Marketing-year-to-date U.S. wheat shipping volumes are 1% lower than the same time a year ago and as first quarter (July through August) wheat milling volumes soared to the largest volume (237M bu.) since USDA began tracking milling for food consumption in 2014.
South American corn and soybean production
With no new U.S. supply data expected in tomorrow’s report, all eyes will be on South American corn and soybean production, where peak planting season is quickly coming to a close. The trade is bracing for cuts to Argentina’s crops but potential increases for Brazil’s.
This is not surprising – USDA already cut Argentine soybean production last month as last year’s drought continues to plague the Pampas grains region. The dry weather has already taken a bite out of Argentina’s wheat crop, and we have already seen early signs of heat stress in the young soybean and corn crops in recent weeks as farmers continue to delay planting due to the drought.
Weather patterns have been more favorable in Brazil, which justifies the trade’s optimism for larger Brazilian corn and soybean crops. Planting is virtually finished for first crop corn and soybeans and spotty showers have helped offset warming temperatures.
But there is potential for drought worries as the summer sun heats up – and that prospect could prevent USDA from making any major revisions to Brazilian production in tomorrow’s report. More specifically, a USDA attaché report published early last week projects the 2022/23 Brazilian corn crop at 4.961 billion bushels, so it seems unlikely that corn production will be updated tomorrow.
Brazil’s food and statistics agency, Conab, released updated projections for 2022/23 soybean output this morning ahead of tomorrow’s WASDE reports. Conab’s soybean forecasts are now projected at 5.639 billion bushels, which is a 2.2-million-bushel reduction from its previous estimates.
USDA’s current forecast for 2022/23 Brazilian soybean production is currently at 5.584 billion bushels, though based on current weather prospects, it could revise that figure in tomorrow’s reports.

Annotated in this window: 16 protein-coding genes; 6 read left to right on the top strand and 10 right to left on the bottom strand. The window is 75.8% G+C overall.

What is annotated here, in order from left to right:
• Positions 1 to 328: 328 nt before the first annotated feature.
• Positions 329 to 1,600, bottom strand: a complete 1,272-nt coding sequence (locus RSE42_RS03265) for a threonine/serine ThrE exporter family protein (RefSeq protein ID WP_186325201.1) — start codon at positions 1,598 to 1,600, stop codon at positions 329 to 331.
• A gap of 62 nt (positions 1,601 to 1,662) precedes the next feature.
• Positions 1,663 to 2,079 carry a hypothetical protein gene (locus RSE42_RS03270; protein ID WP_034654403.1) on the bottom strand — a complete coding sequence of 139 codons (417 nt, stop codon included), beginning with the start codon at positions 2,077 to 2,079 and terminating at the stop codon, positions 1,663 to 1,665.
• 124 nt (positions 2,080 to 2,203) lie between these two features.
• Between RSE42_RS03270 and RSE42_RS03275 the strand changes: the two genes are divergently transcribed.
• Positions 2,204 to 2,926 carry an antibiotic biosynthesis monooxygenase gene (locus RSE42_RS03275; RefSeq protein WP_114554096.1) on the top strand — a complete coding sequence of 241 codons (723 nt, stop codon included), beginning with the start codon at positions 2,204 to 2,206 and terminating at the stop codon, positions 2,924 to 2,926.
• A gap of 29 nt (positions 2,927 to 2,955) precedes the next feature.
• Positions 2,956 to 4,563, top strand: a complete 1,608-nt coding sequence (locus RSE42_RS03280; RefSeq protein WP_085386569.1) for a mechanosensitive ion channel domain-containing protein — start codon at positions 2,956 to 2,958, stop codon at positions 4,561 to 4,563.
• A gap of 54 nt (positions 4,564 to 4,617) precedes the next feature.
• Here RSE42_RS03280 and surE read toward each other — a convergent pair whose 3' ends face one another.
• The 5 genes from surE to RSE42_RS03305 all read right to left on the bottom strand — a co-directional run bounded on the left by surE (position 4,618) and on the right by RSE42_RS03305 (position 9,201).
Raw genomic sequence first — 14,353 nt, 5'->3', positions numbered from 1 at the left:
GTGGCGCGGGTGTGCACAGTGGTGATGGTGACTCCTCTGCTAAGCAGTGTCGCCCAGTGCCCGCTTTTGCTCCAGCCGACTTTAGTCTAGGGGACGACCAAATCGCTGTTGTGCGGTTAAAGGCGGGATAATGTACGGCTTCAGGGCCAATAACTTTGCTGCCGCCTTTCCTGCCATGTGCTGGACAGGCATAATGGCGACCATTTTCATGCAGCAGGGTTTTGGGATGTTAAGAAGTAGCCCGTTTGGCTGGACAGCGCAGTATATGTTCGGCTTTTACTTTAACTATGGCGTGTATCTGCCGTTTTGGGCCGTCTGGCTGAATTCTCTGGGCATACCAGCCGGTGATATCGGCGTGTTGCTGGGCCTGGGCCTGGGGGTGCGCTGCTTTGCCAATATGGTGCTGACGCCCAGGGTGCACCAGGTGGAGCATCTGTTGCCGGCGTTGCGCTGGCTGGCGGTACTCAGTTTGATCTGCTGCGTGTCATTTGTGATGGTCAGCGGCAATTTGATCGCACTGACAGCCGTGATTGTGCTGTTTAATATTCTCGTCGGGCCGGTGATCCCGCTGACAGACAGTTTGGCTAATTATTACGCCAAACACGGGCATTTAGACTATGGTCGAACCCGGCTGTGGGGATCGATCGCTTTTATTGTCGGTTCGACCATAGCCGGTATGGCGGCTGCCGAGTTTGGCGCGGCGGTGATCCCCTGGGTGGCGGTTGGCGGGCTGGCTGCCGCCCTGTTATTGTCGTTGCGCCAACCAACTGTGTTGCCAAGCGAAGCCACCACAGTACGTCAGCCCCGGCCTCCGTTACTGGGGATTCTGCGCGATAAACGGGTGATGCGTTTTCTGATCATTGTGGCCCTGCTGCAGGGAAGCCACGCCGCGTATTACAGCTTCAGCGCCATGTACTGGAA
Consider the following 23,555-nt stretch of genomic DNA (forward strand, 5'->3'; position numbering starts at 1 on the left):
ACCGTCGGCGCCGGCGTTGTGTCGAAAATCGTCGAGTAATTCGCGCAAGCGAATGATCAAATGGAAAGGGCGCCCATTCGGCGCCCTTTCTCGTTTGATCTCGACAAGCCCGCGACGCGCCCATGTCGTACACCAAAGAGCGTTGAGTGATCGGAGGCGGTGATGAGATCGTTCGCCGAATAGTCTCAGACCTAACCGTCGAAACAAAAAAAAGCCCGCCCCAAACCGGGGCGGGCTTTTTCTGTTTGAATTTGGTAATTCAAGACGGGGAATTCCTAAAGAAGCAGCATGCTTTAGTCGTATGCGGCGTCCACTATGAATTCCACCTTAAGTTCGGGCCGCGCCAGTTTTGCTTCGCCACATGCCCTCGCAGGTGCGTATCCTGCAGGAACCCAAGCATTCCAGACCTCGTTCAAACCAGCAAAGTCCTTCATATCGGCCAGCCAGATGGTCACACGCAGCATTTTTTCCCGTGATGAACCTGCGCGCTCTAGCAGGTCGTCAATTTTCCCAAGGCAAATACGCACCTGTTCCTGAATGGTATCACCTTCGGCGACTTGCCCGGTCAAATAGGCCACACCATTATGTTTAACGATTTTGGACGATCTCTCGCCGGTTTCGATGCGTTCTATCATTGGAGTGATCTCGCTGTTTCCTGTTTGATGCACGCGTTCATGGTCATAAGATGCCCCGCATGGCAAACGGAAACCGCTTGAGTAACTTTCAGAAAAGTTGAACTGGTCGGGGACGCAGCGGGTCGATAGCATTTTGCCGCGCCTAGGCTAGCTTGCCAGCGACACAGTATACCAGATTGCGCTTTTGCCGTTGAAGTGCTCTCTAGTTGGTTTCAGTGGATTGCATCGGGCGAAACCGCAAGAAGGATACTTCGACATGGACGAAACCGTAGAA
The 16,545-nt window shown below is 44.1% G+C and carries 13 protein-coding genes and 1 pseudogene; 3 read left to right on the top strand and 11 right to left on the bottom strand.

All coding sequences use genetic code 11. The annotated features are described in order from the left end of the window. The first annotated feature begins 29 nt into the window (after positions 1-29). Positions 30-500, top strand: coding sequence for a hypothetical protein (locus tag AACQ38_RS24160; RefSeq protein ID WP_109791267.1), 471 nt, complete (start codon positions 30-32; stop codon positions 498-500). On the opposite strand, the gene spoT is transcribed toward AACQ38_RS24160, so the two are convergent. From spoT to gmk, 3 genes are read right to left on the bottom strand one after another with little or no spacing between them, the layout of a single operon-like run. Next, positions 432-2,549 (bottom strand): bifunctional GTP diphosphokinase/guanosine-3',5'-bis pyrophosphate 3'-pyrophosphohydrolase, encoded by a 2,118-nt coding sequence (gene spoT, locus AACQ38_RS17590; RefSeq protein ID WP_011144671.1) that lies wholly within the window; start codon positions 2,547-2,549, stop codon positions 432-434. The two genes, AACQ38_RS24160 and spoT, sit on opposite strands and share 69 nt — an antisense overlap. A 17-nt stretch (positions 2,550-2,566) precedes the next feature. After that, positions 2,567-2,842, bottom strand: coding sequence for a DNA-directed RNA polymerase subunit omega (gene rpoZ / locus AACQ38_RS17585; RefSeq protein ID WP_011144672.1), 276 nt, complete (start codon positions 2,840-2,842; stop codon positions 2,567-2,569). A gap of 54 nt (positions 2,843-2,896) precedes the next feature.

Conab also issued new corn production targets, projecting Brazil’s 2022/23 corn crop at 4.954 billion bushels, down 22 million bushels from its past forecast. USDA currently projects Brazil’s crop at 4.961 billion bushels – very similar to the latest Conab figures.
The market is expecting global ending stocks volumes to remain little changed in tomorrow’s WASDE report. Corn and soybean stocks are expected to increase slightly, which doesn’t offer much hope for a potential rally tomorrow.
But the biggest hope for bullish price action on Friday is likely to be in the wheat complex. Trade flows out of Russia and Ukraine will be significant factors to watch in the global wheat figures tomorrow. Further cuts to Argentina’s crop are also likely. If the average trade guess materializes, 2022/23 wheat stocks are expected to shrink by 15 million bushels. That’s not a lot, but it should help keep a floor under wheat prices until the next batch of market-moving news.
Read more about:WASDE
About the Author(s)
Grain market analyst, Farm Futures
Holland grew up on a dairy farm in northern Illinois. She obtained a B.S. in Finance and Agribusiness from Illinois State University where she was the president of the ISU chapter of the National Agri-Marketing Association. Holland earned an M.S. in Agricultural Economics from Purdue University where her research focused on large farm decision-making and precision crop technology. Before joining Farm Progress, Holland worked in the food manufacturing industry as a financial and operational analyst at Pilgrim's and Leprino Foods. She brings strong knowledge of large agribusiness management to weekly, monthly and daily market reports. In her free time, Holland enjoys competing in triathlons as well as hiking and cooking with her husband, Chris. She resides in the Fort Collins, CO area.